In our age of e-communications, we sometimes forget to use the telephone. Often it is more appropriate to make an initial contact with an individual on the phone and follow up with email, or vice versa. Telephone and voicemail, as mentioned in Chapter 4, have the advantage of personal warmth and one-to-one connection. Also, a telephone conversation is a dialogue; the parties to the call can go back and forth quickly, amplifying and explicating in 30 seconds points that might take three or four rounds of email to sort out.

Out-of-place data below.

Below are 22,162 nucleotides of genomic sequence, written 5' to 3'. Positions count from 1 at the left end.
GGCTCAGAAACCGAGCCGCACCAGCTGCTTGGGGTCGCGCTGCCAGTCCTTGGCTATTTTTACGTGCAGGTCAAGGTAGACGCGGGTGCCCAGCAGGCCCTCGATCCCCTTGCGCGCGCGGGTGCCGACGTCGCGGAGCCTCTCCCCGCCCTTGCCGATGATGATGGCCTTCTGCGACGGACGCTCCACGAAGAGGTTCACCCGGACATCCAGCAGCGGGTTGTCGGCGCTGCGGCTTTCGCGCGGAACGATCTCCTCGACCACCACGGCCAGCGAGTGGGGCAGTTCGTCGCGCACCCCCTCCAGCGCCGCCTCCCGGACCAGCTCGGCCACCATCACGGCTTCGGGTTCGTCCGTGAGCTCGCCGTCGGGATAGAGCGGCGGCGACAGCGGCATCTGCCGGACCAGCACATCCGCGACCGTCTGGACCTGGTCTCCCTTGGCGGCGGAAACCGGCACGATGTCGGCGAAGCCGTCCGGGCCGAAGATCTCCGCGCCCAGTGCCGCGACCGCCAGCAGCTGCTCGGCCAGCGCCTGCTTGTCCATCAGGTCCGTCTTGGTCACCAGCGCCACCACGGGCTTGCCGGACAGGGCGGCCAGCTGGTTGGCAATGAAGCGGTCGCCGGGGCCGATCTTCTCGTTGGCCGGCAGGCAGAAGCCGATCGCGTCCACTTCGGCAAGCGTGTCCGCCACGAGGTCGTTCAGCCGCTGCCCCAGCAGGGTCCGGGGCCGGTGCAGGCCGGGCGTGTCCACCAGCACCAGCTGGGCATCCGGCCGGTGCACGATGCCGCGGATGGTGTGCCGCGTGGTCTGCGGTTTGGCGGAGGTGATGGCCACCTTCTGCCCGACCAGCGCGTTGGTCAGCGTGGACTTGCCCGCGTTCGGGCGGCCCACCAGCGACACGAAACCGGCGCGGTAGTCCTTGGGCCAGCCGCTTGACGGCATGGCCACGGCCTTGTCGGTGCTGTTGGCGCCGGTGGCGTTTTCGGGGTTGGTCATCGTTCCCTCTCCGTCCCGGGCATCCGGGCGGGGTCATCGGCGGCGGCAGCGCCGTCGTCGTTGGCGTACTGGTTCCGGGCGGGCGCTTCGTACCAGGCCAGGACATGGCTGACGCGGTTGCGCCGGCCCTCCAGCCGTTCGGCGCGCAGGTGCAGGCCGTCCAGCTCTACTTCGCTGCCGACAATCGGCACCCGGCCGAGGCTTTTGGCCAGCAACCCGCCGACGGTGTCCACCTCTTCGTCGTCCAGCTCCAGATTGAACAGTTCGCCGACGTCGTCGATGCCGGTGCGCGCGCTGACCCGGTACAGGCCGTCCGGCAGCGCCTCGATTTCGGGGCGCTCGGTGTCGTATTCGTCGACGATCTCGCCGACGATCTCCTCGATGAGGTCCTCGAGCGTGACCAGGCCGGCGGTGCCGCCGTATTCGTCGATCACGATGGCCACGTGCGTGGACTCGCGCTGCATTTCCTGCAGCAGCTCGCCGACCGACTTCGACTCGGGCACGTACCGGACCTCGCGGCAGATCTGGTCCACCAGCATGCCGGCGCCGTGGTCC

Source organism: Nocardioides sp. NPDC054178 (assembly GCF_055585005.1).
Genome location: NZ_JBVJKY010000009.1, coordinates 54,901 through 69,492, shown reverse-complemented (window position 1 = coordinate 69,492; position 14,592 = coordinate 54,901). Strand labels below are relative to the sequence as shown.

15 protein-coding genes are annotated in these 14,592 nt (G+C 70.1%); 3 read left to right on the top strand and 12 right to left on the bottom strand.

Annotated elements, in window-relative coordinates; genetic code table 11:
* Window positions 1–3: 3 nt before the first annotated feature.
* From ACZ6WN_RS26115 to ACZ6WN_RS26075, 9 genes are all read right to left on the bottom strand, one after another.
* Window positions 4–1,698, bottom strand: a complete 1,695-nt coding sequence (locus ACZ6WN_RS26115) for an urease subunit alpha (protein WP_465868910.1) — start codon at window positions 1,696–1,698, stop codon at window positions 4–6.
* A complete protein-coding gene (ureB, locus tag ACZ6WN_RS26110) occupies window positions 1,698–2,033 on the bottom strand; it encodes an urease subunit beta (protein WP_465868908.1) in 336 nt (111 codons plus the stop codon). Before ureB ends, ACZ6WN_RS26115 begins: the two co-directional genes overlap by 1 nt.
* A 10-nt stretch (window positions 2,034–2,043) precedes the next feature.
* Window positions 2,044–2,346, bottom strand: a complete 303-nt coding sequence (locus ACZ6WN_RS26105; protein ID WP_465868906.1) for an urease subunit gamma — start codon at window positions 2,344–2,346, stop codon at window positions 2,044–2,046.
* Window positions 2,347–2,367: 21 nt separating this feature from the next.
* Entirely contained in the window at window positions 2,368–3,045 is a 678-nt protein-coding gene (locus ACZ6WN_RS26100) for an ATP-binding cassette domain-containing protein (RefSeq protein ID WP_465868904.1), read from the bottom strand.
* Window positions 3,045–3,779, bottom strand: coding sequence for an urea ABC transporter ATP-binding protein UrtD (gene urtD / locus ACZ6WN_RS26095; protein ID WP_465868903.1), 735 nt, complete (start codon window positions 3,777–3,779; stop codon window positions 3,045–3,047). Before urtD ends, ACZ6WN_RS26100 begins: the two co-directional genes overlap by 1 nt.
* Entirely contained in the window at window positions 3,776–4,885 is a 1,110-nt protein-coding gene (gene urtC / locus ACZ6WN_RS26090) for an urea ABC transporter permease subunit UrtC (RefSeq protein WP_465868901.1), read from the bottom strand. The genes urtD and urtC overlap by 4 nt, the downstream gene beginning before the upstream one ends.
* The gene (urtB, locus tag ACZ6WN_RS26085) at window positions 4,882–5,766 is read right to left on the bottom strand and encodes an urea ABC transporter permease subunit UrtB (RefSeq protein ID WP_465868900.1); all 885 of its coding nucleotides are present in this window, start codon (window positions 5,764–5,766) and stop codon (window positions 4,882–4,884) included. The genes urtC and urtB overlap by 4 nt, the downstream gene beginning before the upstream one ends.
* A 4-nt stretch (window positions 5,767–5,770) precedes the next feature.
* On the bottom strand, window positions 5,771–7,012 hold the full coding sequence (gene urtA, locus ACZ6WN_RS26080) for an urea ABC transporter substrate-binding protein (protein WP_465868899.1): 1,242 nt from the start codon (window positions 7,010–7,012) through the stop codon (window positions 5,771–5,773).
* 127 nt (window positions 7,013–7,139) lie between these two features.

When leaving a voicemail, think about what you want to say first. Make your points quickly and in reasonable order. The person retrieving the message will thank you for your clarity and brevity. And, if you cannot think of exactly what you want to say, send an email. The time it takes you to compose the message will give you an opportunity to develop and organize your thoughts.